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|Title:||The temperature structure of a mid-latitude, dimictic lake during freezing, ice cover, and thawing|
|Authors:||Parrott, W. H.|
Fleming, W. M.
Post Pond, New Hampshire
|Publisher:||Cold Regions Research and Engineering Laboratory (U.S.)|
Engineer Research and Development Center (U.S.)
|Series/Report no.:||Research report (Cold Regions Research and Engineering Laboratory (U.S.)) ; 291.|
Abstract: The temperature structure of Post Pond, a small (46.6 hectares), mid-latitude, dimictic lake in west-central New Hampshire, was studied during autumn,winter and spring of 1968-1969. The lake was instrumented over its maximum depth (11.7 m) with a string of 24 thermocouples which recorded hourly temperatures. Temperatures in 9 m of sediments underlying the lake were measured with a thermistor probe. Secondary and tertiary thermocline development in the epilimnion occurred during short warming periods in the early autumn. The autumn overturn lasted 25 days, whereas the spring overturn lasted only 4 days. The entire lake mixed isothermally in the autumn to 3.2°C. During the period of ice cover, the lower 5 m of water gained approximately 51.5 cal/cm^2, which was supplied by stored heat in the bottom sediments. A steady-state thermal gradient of 0.07°C/m was found for the deeper sediments underlying the lake during ice cover. Late winter cooling of bottom water under the ice cover may be the result of snowmelt in areas adjacent to the lake causing activation of groundwater influx. Melting of the clear ice portion of the ice cover was primarily the result of heat supplied to the lake from snowmelt water, and occurred on the underside of the ice sheet. Thermal instability of the water mass persisted for 9 days during peak snowmelt runoff; this can be partially explained by an increase in dissolved solids with depth.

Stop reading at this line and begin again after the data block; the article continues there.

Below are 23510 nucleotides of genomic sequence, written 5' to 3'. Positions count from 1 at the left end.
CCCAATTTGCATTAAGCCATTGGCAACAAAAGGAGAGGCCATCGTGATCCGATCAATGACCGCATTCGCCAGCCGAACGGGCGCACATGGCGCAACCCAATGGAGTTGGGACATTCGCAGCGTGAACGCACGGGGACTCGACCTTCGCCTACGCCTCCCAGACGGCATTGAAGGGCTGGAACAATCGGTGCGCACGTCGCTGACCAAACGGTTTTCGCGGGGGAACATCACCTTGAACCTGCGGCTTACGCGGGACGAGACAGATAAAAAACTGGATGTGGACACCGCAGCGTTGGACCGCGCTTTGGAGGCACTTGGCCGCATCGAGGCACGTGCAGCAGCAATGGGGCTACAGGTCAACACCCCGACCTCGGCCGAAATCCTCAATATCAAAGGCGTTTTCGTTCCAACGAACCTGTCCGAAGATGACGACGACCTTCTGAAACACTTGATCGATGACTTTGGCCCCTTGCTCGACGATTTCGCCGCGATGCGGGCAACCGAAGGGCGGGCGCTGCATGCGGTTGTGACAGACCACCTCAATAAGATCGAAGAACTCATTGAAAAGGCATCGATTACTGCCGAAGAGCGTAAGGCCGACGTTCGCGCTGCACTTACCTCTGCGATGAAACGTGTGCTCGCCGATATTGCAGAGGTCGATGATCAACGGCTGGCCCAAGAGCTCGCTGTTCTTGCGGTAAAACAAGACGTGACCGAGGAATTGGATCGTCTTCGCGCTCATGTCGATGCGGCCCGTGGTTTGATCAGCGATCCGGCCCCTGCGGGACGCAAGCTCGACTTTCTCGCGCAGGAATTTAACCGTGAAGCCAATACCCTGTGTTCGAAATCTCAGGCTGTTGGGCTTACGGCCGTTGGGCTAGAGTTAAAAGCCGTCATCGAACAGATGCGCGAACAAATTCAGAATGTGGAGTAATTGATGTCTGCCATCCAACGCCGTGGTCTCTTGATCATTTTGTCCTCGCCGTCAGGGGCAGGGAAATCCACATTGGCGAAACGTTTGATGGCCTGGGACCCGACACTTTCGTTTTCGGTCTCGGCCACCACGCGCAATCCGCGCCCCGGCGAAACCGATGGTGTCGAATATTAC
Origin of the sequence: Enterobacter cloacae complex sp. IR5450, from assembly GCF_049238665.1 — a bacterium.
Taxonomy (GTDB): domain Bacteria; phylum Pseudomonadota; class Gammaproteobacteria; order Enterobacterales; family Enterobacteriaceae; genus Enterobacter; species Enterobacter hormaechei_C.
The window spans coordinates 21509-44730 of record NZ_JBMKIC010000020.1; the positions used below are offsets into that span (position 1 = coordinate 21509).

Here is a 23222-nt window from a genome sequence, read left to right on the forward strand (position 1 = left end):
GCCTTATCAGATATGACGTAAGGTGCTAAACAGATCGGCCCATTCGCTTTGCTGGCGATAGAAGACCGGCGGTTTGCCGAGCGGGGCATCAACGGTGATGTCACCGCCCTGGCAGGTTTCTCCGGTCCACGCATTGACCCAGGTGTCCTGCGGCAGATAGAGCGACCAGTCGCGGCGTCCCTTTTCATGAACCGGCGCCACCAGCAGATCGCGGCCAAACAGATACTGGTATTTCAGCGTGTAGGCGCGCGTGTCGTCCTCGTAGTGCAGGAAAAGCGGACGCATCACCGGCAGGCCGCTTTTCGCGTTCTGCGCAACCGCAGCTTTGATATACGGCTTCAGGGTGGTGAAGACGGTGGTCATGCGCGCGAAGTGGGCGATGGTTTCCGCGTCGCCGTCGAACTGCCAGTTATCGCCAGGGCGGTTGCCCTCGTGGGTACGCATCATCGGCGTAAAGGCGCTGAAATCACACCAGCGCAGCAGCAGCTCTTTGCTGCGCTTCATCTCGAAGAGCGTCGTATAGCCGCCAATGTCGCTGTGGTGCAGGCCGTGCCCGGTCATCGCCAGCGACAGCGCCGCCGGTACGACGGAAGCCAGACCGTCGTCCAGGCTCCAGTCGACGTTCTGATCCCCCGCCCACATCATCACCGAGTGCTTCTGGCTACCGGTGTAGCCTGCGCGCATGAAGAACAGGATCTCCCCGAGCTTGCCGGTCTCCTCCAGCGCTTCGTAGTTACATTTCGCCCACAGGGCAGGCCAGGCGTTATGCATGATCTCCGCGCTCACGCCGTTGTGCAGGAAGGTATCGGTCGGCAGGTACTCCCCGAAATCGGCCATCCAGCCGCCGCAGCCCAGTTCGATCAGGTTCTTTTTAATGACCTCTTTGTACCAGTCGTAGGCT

|Appears in Collections:||CRREL Research Report|
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